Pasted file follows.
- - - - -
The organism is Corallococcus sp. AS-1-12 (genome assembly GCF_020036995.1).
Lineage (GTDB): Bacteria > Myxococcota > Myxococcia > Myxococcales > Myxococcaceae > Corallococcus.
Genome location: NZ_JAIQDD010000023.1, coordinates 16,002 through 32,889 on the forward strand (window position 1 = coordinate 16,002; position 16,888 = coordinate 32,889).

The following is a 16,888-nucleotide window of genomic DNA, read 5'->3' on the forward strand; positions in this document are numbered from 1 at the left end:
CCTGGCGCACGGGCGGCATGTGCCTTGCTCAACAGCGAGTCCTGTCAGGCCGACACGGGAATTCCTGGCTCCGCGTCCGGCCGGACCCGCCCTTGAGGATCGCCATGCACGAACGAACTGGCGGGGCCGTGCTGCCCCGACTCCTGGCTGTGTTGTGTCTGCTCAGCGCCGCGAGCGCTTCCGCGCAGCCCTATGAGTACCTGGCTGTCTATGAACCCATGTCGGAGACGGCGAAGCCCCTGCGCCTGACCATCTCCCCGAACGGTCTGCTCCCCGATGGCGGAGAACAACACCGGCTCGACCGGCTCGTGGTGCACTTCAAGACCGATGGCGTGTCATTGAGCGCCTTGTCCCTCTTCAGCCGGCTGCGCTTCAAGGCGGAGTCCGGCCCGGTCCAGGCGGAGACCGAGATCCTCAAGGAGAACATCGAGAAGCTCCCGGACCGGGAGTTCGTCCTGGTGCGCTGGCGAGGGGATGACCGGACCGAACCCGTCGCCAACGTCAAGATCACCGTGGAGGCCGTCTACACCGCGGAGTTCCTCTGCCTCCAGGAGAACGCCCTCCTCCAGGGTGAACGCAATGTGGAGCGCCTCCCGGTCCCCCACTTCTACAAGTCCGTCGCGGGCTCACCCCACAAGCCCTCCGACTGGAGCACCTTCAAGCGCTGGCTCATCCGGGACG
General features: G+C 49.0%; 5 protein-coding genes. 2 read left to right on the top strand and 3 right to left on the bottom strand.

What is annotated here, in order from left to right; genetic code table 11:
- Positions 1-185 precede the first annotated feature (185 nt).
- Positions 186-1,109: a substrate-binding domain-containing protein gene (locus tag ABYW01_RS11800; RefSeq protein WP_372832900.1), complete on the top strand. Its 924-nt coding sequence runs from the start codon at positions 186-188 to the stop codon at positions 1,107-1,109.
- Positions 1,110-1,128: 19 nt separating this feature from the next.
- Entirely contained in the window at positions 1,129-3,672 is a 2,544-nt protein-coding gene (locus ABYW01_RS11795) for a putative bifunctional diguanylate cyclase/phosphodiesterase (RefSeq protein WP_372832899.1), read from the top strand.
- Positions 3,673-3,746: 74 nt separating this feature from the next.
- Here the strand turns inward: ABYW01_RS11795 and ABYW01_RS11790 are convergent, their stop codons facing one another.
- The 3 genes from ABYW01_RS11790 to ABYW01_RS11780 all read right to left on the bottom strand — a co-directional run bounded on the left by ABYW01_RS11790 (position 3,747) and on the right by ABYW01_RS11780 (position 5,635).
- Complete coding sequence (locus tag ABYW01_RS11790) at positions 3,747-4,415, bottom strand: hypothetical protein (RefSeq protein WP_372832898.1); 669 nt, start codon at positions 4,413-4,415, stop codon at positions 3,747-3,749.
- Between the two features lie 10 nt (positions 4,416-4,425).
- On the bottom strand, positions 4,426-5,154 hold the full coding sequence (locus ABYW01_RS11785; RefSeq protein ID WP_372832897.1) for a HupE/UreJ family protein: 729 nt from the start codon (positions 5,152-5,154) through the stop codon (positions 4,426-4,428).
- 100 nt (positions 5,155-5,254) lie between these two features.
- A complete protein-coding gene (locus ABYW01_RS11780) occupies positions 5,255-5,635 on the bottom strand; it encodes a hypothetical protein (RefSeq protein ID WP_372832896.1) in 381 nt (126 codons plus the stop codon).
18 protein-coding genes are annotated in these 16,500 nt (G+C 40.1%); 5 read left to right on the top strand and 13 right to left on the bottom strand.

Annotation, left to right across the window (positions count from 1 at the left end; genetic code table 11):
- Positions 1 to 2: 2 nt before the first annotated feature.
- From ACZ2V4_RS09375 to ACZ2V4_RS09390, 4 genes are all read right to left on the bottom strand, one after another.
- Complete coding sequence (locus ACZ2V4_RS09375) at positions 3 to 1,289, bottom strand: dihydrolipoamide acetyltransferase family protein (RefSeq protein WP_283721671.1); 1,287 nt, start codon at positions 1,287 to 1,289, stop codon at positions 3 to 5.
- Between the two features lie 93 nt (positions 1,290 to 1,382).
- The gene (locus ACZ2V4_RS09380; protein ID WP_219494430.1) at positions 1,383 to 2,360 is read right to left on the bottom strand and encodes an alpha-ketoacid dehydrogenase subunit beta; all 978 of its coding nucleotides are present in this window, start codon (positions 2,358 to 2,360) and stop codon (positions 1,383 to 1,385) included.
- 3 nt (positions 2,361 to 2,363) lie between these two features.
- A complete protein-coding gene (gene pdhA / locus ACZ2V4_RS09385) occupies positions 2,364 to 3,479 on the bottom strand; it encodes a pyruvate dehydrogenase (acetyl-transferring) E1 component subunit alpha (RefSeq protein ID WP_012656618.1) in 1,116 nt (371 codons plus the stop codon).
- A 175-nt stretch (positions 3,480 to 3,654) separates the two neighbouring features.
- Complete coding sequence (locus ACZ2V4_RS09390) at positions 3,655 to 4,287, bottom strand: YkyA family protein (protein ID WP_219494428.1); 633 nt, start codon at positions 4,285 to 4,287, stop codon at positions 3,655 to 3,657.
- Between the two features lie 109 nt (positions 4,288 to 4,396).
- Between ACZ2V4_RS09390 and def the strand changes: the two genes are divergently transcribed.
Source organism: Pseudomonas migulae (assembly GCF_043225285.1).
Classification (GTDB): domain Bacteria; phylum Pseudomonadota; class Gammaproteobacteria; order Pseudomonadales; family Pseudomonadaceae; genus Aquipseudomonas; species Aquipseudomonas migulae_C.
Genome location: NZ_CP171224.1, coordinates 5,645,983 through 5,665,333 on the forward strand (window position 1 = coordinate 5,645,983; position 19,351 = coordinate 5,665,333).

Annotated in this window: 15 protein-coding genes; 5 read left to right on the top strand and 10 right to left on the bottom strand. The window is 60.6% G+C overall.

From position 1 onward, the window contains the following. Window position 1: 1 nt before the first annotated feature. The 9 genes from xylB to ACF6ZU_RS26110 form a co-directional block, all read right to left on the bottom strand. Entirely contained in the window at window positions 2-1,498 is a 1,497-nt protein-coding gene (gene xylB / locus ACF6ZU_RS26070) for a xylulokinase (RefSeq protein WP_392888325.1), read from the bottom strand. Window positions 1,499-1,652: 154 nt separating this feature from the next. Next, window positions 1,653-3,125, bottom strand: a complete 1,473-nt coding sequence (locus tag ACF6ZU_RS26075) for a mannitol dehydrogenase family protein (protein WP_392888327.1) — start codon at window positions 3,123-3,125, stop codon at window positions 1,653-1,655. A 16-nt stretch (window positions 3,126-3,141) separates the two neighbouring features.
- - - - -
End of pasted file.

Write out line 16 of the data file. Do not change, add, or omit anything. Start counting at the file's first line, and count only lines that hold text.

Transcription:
- Between the two features lie 10 nt (positions 4,416-4,425).